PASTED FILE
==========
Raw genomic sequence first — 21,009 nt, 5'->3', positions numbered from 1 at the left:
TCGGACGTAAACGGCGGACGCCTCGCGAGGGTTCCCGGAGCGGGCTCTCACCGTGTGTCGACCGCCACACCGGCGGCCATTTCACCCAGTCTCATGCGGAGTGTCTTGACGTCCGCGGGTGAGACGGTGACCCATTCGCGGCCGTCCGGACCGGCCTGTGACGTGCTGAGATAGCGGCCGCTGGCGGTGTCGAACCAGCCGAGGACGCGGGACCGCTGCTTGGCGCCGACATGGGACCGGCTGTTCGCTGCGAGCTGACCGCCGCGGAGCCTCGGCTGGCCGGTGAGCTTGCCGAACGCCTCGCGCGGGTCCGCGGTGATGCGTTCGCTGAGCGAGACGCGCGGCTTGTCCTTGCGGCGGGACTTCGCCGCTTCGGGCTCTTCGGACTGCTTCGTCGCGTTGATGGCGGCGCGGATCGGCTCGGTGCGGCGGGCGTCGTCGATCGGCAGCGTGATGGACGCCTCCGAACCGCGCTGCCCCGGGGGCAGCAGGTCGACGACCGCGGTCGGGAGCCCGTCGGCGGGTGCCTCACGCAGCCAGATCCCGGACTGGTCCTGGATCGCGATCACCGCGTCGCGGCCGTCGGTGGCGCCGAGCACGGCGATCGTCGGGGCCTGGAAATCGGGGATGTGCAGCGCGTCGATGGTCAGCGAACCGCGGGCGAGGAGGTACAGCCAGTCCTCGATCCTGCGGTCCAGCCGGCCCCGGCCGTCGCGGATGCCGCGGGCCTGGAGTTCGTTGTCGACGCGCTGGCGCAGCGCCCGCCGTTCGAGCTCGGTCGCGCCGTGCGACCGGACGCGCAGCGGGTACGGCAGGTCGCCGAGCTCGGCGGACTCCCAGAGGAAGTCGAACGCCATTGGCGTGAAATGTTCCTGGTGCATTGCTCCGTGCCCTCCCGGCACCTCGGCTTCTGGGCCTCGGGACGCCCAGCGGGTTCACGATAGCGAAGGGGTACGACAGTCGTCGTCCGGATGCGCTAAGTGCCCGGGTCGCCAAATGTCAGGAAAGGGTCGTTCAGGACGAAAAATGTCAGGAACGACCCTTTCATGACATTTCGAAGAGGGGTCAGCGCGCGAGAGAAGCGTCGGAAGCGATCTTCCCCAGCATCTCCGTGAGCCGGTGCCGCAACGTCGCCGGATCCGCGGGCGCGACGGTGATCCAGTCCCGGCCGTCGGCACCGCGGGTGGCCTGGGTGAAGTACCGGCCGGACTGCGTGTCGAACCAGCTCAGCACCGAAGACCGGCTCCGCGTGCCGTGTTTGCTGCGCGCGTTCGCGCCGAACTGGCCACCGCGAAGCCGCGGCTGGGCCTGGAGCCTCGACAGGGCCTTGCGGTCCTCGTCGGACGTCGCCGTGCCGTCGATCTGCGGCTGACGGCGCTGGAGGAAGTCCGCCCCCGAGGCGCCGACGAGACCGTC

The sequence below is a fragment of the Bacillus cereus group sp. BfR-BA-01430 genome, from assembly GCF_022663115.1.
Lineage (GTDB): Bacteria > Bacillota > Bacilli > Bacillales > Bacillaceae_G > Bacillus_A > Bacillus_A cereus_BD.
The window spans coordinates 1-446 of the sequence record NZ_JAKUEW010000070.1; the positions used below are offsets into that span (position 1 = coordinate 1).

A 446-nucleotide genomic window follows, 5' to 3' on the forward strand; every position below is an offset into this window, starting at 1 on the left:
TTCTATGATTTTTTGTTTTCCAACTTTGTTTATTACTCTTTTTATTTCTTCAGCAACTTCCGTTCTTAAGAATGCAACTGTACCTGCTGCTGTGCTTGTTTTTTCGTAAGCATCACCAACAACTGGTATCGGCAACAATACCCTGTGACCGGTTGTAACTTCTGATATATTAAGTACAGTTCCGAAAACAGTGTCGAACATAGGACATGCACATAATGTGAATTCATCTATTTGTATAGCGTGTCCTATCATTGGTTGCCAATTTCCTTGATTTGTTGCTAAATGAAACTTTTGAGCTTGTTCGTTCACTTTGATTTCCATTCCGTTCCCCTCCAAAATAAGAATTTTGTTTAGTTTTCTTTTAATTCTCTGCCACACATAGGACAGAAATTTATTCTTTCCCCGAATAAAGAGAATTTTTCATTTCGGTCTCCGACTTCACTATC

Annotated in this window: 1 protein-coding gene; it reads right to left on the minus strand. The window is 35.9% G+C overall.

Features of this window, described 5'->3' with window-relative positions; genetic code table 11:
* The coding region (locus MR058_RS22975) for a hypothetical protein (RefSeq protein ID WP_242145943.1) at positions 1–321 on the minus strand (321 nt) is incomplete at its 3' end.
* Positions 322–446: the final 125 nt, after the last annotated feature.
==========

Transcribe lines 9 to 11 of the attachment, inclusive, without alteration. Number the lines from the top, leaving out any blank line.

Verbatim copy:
Features of this window, described 5'->3' with window-relative positions; genetic code table 11:
* The coding region (locus MR058_RS22975) for a hypothetical protein (RefSeq protein ID WP_242145943.1) at positions 1–321 on the minus strand (321 nt) is incomplete at its 3' end.
* Positions 322–446: the final 125 nt, after the last annotated feature.